There are some things you never want to forget, like family picnics at Point Defiance Park.
Unfortunately, some people are at risk of losing their most precious memories. A recent study has found that people who have both hearing and vision loss have a higher risk of developing dementia.
About the Study
The study, published in the journal Neurology in April of this year, involved 6,520 participants ages 58 to 101.
Each participant filled out self-report questionnaires and underwent cognitive tests every two years for a total of six years. They were also asked to rank their hearing and vision abilities as:
- Reduced, but able to function with glasses and/or hearing aids.
- Reduced, and unable to function even with glasses and/or hearing aids.
- No hearing/sight at all.
At the beginning of the study, the questionnaires revealed:
- 932 participants had normal hearing and vision; 2.3% of this group had dementia.
- 2,957 participants had either hearing or vision loss; 2.4% of this group had dementia.
- 2,631 participants had both hearing and vision loss; 8% of this group had dementia.
The six-year follow-up questionnaires indicated that 245 more participants developed dementia. The results showed that:
- 14 of 737 participants with normal hearing and vision developed dementia.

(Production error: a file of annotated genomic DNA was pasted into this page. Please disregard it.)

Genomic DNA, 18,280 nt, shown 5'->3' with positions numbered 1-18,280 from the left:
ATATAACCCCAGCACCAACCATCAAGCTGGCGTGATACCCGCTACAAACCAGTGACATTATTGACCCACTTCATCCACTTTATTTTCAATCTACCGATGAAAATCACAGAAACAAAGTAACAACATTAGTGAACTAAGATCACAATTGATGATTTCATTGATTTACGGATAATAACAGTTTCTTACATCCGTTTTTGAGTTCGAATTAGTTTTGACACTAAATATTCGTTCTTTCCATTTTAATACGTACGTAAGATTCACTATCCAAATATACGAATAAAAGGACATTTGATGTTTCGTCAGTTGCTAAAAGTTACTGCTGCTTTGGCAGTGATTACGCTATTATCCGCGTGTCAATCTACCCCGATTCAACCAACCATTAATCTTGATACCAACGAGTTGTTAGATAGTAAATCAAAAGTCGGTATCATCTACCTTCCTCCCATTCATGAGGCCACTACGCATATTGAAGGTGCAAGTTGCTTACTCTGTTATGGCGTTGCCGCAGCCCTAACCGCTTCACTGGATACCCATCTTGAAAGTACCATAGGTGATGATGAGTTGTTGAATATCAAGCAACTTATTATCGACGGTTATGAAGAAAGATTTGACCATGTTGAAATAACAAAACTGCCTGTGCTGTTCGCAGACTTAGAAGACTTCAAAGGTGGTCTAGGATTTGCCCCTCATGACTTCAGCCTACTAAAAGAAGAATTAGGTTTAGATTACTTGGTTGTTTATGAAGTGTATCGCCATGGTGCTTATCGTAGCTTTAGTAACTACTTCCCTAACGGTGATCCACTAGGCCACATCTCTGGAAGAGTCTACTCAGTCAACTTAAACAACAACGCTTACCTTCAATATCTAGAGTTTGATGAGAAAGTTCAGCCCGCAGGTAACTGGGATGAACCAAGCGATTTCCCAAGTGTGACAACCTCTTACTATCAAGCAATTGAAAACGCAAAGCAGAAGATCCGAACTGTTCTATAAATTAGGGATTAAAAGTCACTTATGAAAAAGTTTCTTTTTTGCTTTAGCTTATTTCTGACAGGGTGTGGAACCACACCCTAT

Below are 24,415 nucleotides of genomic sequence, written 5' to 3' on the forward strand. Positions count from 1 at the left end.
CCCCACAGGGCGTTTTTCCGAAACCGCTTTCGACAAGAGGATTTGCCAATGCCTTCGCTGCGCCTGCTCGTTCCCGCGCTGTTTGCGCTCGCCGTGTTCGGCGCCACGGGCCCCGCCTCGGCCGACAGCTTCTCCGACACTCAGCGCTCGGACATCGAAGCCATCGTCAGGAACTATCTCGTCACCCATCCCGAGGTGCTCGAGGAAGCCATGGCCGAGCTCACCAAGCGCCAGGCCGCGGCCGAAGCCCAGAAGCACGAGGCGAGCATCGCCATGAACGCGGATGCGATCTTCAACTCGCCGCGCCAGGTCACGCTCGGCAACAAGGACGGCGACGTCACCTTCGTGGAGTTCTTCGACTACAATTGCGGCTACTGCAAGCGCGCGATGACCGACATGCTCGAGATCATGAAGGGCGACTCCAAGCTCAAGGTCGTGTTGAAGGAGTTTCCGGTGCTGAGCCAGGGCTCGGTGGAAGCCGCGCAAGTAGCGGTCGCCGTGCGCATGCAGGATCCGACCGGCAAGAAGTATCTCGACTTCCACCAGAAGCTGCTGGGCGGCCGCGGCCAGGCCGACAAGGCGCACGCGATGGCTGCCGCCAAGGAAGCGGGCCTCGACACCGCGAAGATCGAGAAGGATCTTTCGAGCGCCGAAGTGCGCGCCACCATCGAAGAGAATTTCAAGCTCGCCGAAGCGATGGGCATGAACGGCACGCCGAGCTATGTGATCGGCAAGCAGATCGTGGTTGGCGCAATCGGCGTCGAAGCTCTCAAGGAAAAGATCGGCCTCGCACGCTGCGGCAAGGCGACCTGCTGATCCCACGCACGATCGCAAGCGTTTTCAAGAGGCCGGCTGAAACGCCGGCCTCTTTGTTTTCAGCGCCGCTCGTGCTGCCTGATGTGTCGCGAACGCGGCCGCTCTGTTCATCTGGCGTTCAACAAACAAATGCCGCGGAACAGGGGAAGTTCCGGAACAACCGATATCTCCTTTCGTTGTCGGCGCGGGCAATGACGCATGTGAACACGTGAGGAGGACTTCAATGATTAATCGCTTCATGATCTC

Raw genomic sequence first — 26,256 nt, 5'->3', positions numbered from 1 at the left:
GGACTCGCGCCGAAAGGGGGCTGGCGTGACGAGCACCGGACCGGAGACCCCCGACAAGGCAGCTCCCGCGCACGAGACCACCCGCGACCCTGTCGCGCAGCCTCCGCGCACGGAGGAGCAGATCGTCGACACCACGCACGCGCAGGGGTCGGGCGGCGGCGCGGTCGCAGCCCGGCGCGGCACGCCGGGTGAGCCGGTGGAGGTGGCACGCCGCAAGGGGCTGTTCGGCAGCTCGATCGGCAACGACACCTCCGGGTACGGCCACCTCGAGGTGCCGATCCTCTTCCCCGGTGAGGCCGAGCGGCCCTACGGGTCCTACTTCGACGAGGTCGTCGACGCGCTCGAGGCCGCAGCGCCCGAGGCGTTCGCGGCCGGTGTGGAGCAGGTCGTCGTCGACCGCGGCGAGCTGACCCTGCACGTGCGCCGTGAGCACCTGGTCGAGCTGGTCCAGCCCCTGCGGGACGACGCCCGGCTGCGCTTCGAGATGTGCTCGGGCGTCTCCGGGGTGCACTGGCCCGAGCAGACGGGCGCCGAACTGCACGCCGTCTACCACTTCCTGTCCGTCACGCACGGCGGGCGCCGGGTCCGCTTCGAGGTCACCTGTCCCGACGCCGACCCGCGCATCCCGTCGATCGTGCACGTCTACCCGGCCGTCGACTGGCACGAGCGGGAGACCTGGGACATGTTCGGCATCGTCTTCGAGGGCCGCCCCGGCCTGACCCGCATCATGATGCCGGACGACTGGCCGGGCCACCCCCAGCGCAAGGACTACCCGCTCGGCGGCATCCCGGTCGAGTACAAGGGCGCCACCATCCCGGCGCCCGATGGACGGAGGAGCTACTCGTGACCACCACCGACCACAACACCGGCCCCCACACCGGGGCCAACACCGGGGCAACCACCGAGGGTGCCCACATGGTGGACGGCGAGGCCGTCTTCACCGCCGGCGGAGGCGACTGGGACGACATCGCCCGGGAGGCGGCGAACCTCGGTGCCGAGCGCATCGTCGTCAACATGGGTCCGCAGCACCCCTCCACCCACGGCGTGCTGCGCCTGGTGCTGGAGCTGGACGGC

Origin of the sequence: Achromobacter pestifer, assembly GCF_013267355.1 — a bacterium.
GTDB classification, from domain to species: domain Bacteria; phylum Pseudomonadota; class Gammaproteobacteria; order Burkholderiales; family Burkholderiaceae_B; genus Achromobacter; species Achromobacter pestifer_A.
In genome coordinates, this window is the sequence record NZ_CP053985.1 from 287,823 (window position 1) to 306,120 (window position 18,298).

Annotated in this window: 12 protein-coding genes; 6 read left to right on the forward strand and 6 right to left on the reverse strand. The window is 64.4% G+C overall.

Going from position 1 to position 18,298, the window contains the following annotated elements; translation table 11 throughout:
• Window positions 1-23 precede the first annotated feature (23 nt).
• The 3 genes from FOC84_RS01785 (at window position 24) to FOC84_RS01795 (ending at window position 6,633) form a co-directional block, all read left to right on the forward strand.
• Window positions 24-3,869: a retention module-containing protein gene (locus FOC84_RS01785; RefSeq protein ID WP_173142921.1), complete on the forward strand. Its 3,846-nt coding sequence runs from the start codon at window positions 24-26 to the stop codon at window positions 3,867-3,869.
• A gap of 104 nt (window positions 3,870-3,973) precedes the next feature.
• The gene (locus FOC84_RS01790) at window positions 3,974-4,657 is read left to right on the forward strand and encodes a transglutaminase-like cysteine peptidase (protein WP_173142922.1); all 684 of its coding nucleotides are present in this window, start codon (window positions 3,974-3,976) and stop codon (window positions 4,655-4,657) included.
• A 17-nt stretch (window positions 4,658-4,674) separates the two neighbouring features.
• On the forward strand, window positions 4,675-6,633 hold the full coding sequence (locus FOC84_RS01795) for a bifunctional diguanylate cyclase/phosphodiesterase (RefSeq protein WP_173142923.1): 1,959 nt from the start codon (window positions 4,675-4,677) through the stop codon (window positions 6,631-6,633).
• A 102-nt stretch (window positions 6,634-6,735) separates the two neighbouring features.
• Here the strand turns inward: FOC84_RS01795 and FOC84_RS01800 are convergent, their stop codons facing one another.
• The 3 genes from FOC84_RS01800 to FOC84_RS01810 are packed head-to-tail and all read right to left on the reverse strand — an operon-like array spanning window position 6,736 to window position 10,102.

- 69 of the 2,396 people with either hearing or vision loss developed dementia.
- 146 of the 1,964 people with both hearing and vision loss developed dementia.
What This Means
From this data, researchers concluded that dementia is more than twice as likely among those with dual sensory impairment (both hearing and vision loss) than those with no impairment or just one impairment.
“Our results suggest that coexisting visual and hearing impairments facilitate dementia prevalence, dementia incidence, and cognitive decline,” said study authors.
While the researchers admit it is unclear how exactly these conditions are linked, the study emphasized the need for early intervention of both hearing and vision loss.
For more information about the link between dual sensory impairment and dementia or to schedule an appointment with an expert audiologist, call Evergreen Speech & Hearing Inc today.